“For our events we encourage all women, and men who support women in computing, to attend,” Meth said. “I think by having those events and scheduled times when women come together help just make you feel less alone.”
And recently, a group of female computer science students were feeling much less alone. Some 20 female students in the department attended the Grace Hopper Conference, a national conference for women in computing in Baltimore.
“You go to the conference, and there’s no guys there, and there’s women from all over the country that are doing the same thing and feel the same way you do,” Meth, who also recently had a summer internship with Google, said. “They’re successful and so I think that just inspires all of us.”
A career fair that runs throughout the conference sparks interest and ideas in the students, and powerful women share their thoughts, Meth said.
Looking for careers
The chance to connect with companies is also beneficial for increasing diversity in computer science and software engineering, Vakalis said.
“Industry realizes that innovative ideas stem from a group of diverse gender and thought,” Vakalis said. “All computing and software companies are extremely eager to hire the female students. All of them. That’s exciting.”
Lead program manager at Microsoft Research Michael Zyskowski is one such person. The industry needs women, because the combination of men and women develops the best products, he said. The more diversity on a team, the more perspectives brought to a problem, Zyskowski said.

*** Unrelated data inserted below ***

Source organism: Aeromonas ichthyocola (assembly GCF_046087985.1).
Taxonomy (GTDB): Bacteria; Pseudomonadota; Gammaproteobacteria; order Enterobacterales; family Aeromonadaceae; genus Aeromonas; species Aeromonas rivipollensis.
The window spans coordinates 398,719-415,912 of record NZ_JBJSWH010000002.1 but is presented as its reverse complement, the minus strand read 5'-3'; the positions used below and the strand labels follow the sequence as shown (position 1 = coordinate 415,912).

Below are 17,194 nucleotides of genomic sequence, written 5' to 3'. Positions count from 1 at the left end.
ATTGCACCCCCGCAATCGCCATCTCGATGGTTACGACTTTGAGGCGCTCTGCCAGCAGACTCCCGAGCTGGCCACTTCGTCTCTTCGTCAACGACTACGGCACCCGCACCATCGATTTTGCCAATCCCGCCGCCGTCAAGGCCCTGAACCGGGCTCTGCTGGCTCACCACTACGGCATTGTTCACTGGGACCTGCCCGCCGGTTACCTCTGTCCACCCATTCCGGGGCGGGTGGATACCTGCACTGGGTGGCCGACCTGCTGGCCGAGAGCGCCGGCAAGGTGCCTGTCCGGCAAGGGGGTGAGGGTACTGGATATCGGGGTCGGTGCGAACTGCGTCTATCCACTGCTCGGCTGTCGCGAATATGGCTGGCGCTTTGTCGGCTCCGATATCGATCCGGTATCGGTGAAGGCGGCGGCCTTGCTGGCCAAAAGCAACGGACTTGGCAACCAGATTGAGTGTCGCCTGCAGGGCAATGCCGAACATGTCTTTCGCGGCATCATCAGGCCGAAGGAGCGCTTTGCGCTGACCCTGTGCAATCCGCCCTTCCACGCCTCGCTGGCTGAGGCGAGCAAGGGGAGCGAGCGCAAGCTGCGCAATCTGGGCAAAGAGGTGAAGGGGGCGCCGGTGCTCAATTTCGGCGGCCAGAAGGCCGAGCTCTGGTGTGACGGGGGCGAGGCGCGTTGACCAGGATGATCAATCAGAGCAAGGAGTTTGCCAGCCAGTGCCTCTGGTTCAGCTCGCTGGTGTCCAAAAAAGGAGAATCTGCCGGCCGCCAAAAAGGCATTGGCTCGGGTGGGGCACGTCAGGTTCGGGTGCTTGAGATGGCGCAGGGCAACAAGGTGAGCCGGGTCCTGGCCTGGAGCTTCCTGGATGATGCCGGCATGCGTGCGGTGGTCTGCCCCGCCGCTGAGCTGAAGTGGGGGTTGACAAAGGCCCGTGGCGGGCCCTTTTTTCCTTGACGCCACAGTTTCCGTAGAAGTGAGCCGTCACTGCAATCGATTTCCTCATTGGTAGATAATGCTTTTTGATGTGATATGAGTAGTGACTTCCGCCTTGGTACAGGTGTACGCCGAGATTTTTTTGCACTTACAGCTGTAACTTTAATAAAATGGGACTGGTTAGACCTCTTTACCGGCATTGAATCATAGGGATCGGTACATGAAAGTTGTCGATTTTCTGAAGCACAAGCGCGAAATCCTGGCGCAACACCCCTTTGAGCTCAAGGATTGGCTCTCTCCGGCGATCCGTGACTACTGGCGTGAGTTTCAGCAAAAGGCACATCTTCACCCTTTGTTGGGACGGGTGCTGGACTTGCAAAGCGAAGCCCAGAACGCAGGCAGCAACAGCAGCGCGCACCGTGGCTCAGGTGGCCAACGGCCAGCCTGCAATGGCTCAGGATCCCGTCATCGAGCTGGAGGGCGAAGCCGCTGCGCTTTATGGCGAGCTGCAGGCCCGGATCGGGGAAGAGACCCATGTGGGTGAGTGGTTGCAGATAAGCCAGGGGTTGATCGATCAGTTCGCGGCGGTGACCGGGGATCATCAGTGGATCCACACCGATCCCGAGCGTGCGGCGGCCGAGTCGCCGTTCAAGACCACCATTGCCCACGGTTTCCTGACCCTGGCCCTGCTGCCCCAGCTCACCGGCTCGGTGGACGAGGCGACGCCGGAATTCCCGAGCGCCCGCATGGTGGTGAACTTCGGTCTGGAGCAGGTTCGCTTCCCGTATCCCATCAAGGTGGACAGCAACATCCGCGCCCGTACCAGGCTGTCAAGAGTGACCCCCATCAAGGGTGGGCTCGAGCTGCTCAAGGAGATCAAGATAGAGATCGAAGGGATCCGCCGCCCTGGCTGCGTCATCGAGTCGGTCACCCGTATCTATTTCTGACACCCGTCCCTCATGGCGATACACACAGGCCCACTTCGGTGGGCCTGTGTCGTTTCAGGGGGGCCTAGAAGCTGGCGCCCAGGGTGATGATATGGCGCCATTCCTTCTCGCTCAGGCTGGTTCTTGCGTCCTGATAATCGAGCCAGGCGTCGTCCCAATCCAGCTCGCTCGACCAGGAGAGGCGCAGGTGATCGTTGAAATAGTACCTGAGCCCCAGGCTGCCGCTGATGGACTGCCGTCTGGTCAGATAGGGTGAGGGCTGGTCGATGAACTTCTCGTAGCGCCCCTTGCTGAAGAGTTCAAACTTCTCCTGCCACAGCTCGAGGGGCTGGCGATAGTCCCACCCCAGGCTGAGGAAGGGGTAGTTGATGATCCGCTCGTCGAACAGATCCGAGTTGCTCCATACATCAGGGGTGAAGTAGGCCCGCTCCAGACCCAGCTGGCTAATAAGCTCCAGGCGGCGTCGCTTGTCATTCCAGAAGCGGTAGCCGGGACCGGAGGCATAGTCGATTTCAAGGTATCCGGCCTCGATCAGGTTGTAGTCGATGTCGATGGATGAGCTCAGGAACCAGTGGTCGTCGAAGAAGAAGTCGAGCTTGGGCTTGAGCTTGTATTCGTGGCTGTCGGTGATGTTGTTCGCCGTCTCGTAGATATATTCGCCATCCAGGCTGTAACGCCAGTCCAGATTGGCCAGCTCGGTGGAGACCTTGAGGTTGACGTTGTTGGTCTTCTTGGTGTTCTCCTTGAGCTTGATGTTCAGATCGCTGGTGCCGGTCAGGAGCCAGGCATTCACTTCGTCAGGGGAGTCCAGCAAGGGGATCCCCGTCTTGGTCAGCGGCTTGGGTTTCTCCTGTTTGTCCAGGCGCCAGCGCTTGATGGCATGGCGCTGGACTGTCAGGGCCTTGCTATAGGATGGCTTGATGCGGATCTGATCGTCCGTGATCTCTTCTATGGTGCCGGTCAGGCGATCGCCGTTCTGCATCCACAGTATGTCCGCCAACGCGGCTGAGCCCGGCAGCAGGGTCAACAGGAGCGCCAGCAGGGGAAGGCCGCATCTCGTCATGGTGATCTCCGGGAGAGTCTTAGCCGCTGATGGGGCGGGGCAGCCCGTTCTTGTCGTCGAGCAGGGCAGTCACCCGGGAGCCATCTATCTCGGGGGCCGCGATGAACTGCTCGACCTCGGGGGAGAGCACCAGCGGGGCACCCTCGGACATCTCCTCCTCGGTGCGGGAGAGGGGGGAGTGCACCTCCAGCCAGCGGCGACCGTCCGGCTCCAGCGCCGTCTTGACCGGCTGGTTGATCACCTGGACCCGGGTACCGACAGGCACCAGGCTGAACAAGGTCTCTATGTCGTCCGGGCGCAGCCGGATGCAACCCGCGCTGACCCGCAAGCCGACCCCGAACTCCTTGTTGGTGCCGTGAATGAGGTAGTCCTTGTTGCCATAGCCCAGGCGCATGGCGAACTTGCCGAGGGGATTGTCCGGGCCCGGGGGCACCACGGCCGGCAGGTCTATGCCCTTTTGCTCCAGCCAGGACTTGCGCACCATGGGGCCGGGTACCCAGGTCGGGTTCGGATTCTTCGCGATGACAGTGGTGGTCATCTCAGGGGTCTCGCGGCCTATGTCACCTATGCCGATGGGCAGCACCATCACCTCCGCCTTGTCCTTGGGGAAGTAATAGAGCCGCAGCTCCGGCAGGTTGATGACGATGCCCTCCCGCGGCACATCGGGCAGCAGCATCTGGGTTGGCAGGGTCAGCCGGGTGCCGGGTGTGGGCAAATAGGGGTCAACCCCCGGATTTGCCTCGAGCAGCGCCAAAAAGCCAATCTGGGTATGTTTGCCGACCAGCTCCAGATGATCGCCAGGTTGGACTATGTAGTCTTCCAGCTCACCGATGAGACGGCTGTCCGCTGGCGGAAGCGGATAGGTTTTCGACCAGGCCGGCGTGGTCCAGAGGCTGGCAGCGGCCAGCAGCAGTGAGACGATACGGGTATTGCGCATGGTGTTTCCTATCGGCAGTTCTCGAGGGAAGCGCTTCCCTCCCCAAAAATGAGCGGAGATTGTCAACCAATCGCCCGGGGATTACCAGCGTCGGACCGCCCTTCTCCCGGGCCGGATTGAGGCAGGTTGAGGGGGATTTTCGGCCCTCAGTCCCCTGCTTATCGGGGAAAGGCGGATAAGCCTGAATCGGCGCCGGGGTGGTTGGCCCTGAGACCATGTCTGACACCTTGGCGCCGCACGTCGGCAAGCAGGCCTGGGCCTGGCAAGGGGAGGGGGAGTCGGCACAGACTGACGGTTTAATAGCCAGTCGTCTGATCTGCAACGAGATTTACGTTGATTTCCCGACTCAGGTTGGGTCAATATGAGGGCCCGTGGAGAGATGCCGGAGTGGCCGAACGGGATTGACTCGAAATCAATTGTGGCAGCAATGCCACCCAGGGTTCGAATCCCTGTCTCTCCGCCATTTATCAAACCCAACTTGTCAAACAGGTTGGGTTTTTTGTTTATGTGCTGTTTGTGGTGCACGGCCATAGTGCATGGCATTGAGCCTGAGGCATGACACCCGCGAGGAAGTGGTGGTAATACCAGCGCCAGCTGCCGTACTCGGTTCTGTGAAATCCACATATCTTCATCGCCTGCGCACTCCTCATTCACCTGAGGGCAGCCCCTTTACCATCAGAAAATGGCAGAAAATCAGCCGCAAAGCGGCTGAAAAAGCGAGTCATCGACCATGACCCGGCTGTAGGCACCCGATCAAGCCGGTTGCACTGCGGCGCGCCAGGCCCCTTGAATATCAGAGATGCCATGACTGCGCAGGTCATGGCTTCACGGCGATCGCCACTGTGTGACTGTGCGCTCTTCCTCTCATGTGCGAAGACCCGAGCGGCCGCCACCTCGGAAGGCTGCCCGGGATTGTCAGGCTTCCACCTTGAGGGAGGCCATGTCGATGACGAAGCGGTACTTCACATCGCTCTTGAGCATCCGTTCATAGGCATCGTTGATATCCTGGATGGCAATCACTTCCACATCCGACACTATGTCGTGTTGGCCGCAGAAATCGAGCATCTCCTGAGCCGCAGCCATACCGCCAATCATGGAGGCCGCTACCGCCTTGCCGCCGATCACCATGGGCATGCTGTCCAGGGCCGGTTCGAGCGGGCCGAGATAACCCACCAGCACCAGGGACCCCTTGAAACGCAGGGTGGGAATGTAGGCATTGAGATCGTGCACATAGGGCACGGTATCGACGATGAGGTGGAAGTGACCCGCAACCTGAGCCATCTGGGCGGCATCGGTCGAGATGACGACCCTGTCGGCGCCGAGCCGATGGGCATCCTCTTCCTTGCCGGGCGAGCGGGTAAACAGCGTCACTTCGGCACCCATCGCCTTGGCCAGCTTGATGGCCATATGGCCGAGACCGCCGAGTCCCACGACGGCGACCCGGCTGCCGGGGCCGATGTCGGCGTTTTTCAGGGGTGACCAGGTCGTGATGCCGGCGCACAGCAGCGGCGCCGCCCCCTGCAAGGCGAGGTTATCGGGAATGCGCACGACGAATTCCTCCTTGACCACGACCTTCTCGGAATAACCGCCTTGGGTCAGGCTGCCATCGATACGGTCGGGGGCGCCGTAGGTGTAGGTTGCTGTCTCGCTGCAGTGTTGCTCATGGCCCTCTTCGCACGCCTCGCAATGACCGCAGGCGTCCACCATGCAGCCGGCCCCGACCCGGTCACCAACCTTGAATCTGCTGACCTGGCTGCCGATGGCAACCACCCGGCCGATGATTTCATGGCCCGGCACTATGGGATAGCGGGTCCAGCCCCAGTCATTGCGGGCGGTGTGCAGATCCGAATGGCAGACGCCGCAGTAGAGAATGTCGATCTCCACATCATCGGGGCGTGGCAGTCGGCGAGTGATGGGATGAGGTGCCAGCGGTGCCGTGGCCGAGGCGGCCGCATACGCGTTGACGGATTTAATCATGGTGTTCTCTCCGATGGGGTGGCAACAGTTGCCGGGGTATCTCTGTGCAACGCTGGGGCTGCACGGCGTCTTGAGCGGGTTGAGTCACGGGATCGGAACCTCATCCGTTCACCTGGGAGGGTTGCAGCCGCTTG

“Views and experiences that women can bring and what technology can come up with is huge,” Zyskowski said.
Because companies value what students can bring as well, annual salaries are averaging around $65,000, according to a Career Services survey. This heightened salary is one of the factors that can lead to more women entering the profession, Zyskowski said.
“Ultimately I think one of the main differences, and something we are trying at Microsoft, is to make the culture of the company a place where women enjoy working, a place where they feel like they really have those opportunities — good culture where they are part of a team like everyone else,” Zyskowski said.
Even as the industry is making strides in a more diverse direction, at Cal Poly, the department is trying to make even larger strides into the future of computing.
The department has an industry board representing large computing businesses that meets twice a year at Cal Poly. The board provides advice and recommendations on course content, and also suggests the development of new courses to reflect current and upcoming areas in computing, Vakalis said.
The continuous updating of course content keeps the major fresh, Meth said.
“I think that it’s exciting. I love this field because I love learning and I just love to go to a new class and learn something completely different in my field,” Meth said.
Computer science and software engineering will provide a lot of opportunities. Within the field, there are many different things you can do, she said.
“Maybe I can come up with my own app someday and it’s just exciting,” Meth said. “I feel like I’ll never be bored because if I ever stop liking what I’m doing, there’s a million other things to try.”
Anna Jacobsen contributed to this article.